View of Rogue Valley from Wagner Butte

Hanscom Hall, Talent, Oregon

Hanscom Hall on the right (can't see the roof on this photo) just beyond the fruit trees. It appears that this may have been the opening day for the new Wolters building where all the cars are parked in front. In January 1911 a fire destroyed many of Talent's businesses on Wagner Ave. The Wolters store replaced the burnt buildings and was made of concrete so it wouldn't burn down. [Photo courtesy of Jerry McGrew]

The Hanscom Hall used to be a two story building until a fire destroyed the upper story. Fire sometime around 1912.[Photo courtesy of Jerry McGrew] 

When Hanscom Hall had seen better days and before it's restoration. [Talent Historical Society photo]

Hanscom Hall
by Jan Wright

     Located at 201 Talent Avenue, Hanscom Hall was built in 1906 on property owned by Daniel and Charles Hanscom. The other buildings built that same year in Talent, a hotel, meat market, opera house, and livery stable are all gone but Hanscom Hall remains. It has retained the name of the original owners though it has changed hands many times and been used in many different ways including a confectionary and ice cream parlor, a meeting place for Methodists and the Odd Fellows, a restaurant, a second hand store, a grocery, an antique shop, a pottery studio, and today as The Total Picture.
     Perhaps best remembered as the Talent Cafe, it was operated by Lilah Parker and Marie Long after WWII through the early 1970s. They offered simple but hardy meals in their well-known restaurant. People from all over the valley, notably the Shakespearean actors from Ashland, came to eat there. Customers had to eat everything off their plates to earn desert.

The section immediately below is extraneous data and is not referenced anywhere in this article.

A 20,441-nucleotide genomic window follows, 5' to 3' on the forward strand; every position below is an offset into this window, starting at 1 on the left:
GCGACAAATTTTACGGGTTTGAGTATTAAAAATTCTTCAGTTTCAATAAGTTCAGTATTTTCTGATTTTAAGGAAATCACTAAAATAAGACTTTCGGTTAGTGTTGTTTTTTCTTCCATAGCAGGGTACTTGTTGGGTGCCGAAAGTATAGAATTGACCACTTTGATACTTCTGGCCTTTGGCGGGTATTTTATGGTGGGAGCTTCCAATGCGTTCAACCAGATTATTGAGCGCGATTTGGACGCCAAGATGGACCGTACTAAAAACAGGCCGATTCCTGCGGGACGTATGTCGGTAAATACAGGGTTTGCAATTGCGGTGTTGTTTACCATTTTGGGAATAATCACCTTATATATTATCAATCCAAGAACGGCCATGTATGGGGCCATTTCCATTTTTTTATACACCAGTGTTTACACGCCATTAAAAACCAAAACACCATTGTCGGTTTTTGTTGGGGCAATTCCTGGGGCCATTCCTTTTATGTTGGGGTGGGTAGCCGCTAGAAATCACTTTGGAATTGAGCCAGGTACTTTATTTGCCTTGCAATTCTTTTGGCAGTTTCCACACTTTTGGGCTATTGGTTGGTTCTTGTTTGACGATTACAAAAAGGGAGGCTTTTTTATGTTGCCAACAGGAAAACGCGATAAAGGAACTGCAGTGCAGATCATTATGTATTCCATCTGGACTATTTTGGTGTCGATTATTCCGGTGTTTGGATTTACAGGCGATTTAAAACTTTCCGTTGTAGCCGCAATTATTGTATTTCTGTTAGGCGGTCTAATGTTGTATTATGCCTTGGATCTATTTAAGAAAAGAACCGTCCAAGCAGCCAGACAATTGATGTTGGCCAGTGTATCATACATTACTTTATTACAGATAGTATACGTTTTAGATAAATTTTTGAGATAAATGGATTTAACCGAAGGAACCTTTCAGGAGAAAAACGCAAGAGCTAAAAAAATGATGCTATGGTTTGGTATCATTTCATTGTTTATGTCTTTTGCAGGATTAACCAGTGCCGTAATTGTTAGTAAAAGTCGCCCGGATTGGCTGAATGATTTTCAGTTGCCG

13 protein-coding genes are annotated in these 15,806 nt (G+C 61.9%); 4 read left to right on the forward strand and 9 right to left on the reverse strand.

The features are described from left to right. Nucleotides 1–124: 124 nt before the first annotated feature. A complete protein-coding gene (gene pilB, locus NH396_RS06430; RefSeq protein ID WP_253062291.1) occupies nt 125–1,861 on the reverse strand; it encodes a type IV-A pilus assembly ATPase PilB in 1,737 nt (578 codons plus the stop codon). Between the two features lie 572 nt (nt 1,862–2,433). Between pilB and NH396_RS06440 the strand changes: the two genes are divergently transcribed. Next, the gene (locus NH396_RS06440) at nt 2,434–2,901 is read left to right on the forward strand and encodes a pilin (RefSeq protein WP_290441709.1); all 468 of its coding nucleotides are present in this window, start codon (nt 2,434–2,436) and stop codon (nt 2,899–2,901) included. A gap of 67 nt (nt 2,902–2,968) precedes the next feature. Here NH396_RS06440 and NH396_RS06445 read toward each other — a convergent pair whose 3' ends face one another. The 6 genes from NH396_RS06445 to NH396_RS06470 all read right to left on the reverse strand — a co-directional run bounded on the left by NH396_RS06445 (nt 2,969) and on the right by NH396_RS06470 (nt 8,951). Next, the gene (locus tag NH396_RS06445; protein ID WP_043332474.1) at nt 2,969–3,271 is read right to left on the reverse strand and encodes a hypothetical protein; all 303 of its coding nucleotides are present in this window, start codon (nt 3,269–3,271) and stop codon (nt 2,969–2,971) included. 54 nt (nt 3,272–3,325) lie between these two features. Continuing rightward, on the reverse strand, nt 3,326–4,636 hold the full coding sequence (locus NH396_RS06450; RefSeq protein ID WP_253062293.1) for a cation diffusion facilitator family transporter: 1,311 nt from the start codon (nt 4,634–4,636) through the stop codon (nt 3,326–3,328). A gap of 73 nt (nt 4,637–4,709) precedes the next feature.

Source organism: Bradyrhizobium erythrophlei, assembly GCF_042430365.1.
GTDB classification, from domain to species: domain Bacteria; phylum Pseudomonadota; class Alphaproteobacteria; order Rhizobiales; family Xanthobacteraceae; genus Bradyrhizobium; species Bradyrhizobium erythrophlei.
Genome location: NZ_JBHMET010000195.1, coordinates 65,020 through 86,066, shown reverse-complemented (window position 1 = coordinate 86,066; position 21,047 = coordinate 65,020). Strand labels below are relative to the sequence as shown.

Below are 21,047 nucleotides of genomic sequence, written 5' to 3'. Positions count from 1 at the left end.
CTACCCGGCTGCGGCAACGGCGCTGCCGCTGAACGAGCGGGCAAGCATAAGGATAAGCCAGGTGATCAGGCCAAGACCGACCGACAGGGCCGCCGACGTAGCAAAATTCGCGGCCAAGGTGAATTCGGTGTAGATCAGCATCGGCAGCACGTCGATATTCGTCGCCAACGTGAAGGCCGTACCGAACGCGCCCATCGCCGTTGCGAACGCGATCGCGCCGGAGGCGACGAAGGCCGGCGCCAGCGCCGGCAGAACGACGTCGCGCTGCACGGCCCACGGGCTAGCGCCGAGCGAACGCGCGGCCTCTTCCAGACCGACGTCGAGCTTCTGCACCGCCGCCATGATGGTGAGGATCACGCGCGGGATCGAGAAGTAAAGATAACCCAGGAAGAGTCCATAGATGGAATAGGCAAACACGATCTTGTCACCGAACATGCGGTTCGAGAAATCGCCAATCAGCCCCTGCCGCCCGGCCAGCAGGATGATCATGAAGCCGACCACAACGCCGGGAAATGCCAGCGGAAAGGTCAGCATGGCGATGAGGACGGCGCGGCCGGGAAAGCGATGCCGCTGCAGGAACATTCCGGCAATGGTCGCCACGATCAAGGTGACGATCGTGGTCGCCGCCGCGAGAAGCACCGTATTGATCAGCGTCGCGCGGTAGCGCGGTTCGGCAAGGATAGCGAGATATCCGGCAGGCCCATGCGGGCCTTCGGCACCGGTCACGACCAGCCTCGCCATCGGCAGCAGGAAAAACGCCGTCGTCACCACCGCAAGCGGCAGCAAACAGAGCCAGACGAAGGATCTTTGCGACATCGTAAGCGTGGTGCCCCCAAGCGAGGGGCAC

In 1996 when the building was placed on the National Register of Historic Places, it was not known that the the original construction was two-stories high. The photograph featured with this article proves that the structure had an upper floor and a staircase on the North side. The fire so damaged the top story that it has been a 1 ½ story building ever since.
     When the picture was taken, the building belonged to the Wolters family and it was one of their descendants (Jerry McGrew) who had the photograph and shared it with the author. Jerry did not have any idea that the picture was so historically valuable or that it was even taken in Talent. The photograph serves as a reminder to save and share old photos with the Talent Historical Society – your building or home could be featured next in this series of articles !